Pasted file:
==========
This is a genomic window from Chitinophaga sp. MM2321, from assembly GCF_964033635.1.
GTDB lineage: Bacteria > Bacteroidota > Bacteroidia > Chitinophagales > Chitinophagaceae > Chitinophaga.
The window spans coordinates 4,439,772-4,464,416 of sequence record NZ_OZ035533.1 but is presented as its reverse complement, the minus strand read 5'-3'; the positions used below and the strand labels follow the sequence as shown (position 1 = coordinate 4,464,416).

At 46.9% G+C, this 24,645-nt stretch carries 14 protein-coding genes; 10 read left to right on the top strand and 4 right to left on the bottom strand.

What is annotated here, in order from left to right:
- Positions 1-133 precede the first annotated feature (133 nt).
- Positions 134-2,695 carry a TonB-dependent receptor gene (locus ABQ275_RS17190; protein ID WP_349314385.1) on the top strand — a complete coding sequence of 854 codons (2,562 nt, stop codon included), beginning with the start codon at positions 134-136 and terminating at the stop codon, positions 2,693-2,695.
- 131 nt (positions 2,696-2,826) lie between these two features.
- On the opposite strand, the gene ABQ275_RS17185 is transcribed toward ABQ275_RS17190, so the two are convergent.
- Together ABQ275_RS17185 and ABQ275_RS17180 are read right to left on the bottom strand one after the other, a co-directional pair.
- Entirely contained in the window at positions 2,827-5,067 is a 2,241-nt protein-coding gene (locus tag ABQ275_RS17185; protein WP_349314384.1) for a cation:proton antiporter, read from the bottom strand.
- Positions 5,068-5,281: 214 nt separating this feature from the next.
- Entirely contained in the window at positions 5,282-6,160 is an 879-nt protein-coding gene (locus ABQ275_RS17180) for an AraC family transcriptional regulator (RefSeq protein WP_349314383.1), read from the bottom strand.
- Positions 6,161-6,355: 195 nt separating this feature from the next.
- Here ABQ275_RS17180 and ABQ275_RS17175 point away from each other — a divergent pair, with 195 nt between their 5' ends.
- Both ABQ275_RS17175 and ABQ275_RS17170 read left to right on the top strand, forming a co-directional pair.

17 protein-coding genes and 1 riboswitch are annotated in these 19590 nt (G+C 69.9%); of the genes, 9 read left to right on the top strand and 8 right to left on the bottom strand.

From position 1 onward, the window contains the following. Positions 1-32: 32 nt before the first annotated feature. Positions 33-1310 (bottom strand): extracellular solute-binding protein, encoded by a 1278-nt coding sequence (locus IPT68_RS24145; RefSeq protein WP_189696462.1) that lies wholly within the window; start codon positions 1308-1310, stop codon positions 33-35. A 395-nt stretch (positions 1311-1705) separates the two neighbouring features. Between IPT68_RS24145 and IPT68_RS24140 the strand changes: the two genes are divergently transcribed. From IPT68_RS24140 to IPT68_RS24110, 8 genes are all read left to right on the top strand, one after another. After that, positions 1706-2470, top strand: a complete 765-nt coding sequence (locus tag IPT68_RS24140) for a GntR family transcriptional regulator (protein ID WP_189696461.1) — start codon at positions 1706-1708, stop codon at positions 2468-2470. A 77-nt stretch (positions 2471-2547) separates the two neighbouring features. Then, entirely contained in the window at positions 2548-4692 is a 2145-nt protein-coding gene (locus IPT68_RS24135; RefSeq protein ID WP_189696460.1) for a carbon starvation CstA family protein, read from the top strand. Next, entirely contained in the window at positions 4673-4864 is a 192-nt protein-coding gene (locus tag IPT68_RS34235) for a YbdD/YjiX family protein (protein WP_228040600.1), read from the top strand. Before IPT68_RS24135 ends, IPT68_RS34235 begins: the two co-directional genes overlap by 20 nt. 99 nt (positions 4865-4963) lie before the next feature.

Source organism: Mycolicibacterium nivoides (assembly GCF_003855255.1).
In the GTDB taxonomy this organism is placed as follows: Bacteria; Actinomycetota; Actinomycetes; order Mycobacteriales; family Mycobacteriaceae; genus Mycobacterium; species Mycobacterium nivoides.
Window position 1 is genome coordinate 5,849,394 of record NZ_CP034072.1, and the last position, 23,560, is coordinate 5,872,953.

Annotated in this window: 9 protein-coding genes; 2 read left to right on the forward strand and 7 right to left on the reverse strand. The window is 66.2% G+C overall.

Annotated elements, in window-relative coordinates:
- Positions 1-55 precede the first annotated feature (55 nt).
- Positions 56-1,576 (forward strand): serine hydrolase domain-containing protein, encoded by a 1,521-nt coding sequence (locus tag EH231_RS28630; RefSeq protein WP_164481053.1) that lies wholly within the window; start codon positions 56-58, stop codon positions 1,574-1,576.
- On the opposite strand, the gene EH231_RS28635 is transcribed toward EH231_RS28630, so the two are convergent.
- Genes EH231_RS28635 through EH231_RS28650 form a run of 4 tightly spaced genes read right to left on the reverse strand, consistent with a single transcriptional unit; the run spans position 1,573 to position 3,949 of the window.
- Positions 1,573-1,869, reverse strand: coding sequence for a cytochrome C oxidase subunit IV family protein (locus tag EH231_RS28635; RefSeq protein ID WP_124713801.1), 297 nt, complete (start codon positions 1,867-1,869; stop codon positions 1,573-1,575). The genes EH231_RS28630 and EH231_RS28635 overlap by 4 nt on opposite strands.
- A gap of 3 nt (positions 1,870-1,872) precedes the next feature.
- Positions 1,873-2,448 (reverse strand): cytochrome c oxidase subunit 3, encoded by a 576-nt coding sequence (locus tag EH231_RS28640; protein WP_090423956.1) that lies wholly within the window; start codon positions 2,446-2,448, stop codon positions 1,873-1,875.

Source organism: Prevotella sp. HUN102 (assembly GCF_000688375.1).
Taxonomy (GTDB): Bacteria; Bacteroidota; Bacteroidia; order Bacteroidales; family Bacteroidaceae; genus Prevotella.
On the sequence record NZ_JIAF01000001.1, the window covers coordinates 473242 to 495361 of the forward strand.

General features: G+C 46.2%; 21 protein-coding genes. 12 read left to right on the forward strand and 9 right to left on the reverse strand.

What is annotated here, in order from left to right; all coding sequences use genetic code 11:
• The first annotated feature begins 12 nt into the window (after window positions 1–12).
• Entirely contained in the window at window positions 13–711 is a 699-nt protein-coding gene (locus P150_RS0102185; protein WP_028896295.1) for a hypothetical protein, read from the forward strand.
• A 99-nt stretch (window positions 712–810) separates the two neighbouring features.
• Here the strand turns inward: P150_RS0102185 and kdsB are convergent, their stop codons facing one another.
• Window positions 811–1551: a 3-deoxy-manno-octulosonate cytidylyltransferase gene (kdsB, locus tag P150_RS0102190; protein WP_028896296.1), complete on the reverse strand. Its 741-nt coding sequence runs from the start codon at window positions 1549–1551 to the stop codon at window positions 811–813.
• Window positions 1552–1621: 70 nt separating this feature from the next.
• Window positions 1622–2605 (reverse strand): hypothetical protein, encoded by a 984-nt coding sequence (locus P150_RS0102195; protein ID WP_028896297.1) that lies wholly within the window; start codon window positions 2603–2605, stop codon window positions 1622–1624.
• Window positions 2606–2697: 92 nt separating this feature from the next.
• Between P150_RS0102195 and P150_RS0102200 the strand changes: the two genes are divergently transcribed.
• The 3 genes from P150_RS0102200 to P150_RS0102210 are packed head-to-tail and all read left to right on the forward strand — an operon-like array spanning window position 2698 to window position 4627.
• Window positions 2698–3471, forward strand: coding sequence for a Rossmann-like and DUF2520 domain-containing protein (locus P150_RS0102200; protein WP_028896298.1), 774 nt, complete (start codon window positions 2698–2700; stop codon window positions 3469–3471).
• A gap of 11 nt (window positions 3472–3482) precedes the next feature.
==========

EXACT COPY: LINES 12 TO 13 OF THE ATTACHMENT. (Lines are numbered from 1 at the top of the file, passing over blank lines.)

- Positions 5,068-5,281: 214 nt separating this feature from the next.
- Entirely contained in the window at positions 5,282-6,160 is an 879-nt protein-coding gene (locus ABQ275_RS17180) for an AraC family transcriptional regulator (RefSeq protein WP_349314383.1), read from the bottom strand.